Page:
I'm pretty sure I'm missing something obvious here, but I cannot make R to use non-greedy regular expressions:

> library(stringr)
> str_match('xxx aaaab yyy', "a.*?b")                                         
[1,] "aaaab"

Base functions behave the same way:

> regexpr('a.*?b', 'xxx aaaab yyy')
[1] 5
[1] 5
[1] TRUE

I would expect the match to be just ab as per 'greedy' comment in http://stat.ethz.ch/R-manual/R-devel/library/base/html/regex.html:

By default repetition is greedy, so the maximal possible number of repeats is used. This can be changed to ‘minimal’ by appending ? to the quantifier. (There are further quantifiers that allow approximate matching: see the TRE documentation.)

Could someone please explain me what's going on?

Update. What's crazy is that in some other cases non-greedy patterns behave as expected:

> str_match('xxx <a href="abc">link</a> yyy <h1>Header</h1>', '<a.*>')
[1,] "<a href=\"abc\">link</a> yyy <h1>Header</h1>"
> str_match('xxx <a href="abc">link</a> yyy <h1>Header</h1>', '<a.*?>')
[1,] "<a href=\"abc\">"

Difficult concept so I'll try my best... Someone feel free to edit and explain better if it is a bit confusing.

Expressions that match your patterns are searched from left to right. Yes, all of the following strings aaaab, aaab, aab, and ab are matches to your pattern, but aaaab being the one that starts the most to the left is the one that is returned.

So here, your non-greedy pattern is not very useful. Maybe this other example will help you understand better when a non-greedy pattern kicks in:

str_match('xxx aaaab yyy', "a.*?y") 
#      [,1]     
# [1,] "aaaab y"

Here all of the strings aaaab y, aaaab yy, aaaab yyy matched the pattern and started at the same position, but the first one was returned because of the non-greedy pattern.

So what can you do to catch that last ab? Use this:

str_match('xxx aaaab yyy', ".*(a.*b)")
#      [,1]        [,2]
# [1,] "xxx aaaab" "ab"

How does it work? By adding a greedy pattern .* in the front, you are now forcing the process to put the last possible a into the captured group.


The problem is matching the shortest window between two strings. @flodel correctly mentions that a regex engine is parsing the string from left to right, and thus all the matches are leftmost. Greediness and laziness only apply to the boundaries on the right: greedy quantifiers get the substrings up to the rightmost boundaries, and the lazy ones will match up to the first occurrence of the subpatterns to follow.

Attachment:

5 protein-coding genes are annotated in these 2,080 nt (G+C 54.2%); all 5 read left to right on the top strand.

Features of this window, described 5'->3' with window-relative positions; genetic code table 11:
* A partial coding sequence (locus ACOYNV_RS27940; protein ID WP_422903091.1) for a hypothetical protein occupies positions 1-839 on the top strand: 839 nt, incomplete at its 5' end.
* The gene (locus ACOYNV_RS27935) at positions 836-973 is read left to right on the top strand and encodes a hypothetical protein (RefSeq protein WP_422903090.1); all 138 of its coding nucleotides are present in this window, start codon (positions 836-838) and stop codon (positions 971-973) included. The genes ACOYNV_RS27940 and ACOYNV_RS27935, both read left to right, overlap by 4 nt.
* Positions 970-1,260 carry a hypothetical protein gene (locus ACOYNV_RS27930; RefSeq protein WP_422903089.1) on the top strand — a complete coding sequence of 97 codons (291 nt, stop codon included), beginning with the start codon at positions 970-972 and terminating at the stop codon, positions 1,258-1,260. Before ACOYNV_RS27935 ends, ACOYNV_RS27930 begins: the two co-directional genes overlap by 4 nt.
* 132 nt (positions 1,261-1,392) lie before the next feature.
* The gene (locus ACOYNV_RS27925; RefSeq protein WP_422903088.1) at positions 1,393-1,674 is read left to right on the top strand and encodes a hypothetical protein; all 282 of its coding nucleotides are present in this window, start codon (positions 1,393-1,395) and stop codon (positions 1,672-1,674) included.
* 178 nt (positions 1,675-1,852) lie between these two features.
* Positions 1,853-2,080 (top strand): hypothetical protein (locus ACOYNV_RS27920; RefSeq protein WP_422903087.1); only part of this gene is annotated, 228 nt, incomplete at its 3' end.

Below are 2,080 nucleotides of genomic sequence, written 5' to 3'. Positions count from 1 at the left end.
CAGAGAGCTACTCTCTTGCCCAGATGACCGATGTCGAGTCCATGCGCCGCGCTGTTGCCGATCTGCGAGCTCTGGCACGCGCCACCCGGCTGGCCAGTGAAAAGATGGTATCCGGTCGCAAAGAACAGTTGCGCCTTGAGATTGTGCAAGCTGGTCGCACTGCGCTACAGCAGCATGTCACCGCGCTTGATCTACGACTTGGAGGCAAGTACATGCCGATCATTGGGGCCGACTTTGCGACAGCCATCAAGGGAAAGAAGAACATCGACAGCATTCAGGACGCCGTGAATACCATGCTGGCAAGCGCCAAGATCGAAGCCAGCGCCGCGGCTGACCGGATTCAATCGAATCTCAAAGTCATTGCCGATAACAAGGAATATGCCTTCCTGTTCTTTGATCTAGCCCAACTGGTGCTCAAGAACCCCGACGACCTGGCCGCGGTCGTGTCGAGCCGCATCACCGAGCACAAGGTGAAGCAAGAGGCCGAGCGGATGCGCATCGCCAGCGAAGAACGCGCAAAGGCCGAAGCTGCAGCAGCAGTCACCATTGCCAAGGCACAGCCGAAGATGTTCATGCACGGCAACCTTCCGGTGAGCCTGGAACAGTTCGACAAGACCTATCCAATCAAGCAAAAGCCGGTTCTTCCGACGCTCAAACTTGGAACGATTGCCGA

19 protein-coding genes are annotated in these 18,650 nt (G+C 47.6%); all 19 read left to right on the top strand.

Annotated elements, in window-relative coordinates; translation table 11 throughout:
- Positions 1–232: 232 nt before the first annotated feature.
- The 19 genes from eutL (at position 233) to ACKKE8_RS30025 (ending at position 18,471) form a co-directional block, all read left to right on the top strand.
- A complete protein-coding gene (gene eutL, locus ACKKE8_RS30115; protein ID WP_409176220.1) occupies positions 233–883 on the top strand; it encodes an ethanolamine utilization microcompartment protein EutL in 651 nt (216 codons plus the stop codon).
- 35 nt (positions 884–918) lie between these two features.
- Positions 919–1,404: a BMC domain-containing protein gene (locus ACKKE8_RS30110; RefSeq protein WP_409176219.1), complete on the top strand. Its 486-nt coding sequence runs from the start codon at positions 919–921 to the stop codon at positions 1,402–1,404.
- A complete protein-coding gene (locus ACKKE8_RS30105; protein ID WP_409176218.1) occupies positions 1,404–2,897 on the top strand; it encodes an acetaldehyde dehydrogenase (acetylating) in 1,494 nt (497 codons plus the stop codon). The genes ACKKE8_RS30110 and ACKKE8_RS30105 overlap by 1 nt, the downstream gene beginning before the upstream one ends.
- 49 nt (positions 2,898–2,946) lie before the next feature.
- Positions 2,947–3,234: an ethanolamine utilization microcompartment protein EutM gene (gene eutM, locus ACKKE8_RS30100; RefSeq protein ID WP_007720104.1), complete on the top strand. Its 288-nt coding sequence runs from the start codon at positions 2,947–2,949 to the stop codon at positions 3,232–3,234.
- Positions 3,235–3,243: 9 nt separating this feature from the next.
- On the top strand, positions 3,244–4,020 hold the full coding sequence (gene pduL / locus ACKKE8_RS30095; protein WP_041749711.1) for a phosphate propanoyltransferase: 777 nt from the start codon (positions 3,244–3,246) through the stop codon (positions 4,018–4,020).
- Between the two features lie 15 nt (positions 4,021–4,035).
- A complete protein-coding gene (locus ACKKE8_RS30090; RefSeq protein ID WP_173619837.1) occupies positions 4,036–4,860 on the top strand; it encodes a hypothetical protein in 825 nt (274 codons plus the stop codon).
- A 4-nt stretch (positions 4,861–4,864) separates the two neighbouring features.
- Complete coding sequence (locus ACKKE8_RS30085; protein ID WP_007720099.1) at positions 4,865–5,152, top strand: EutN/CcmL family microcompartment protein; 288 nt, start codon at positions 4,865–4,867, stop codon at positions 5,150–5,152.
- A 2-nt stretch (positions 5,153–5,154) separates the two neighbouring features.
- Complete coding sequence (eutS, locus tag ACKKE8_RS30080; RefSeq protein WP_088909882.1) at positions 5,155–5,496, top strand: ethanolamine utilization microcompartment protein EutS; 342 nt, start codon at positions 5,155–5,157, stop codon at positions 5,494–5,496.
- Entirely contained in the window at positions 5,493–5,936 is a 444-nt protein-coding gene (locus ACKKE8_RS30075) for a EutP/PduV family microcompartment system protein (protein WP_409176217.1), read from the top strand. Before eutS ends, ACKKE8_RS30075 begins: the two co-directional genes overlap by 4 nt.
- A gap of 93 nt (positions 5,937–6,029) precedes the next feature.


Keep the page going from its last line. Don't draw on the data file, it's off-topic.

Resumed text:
See the examples:

> library(stringr)
> str_extract('xxx aaaab yyy', "a[^ab]*b")
[1] "ab"
> str_extract('xxx aaa xxx aaa zzz', "xxx.*?zzz")
[1] "xxx aaa xxx aaa zzz"
> str_extract('xxx aaa xxx aaa zzz', "xxx(?:(?!xxx|zzz).)*zzz")
[1] "xxx aaa zzz"

The first and the third scenarios return the shortest window, the second one is an illustration of the current problem but with a multicharacter input.

Scenario 1. Boundaries are single characters

In case a and b are single characters, the shortest window is found by using a negated character class. a[^ab]*b will easily grab the substring from a till the next b with no as and bs in between.

Scenario 2. Boundaries are not single characters

You may use a tempered greedy token in these cases that can be further unrolled. The xxx(?:(?!xxx|zzz).)*zzz pattern matches xxx, then any 0+ chars other than a linebreak char that is not the starting char of a xxx or zzz char sequence (the (?!xxx|zzz) is a negative lookahead that fails the match if the substring immediately to the right matches the lookahead pattern), and then a zzz.

These matching scenarios can be easily used with base R regmatches (using a PCRE regex flavor that supports lookaheads):

> x <- 'xxx aaa xxx aaa zzz xxx bbb xxx ccc zzz'
> unlist(regmatches(x, gregexpr("xxx(?:(?!xxx|zzz).)*zzz", x, perl = TRUE)))
[1] "xxx aaa zzz" "xxx ccc zzz"

One note: when using a PCRE regex in base R, or the ICU regex in str_extract/str_match, the . does not match linebreak characters, to enable that behavior, you need to add (?s) at the pattern start (an inline DOTALL modifier).

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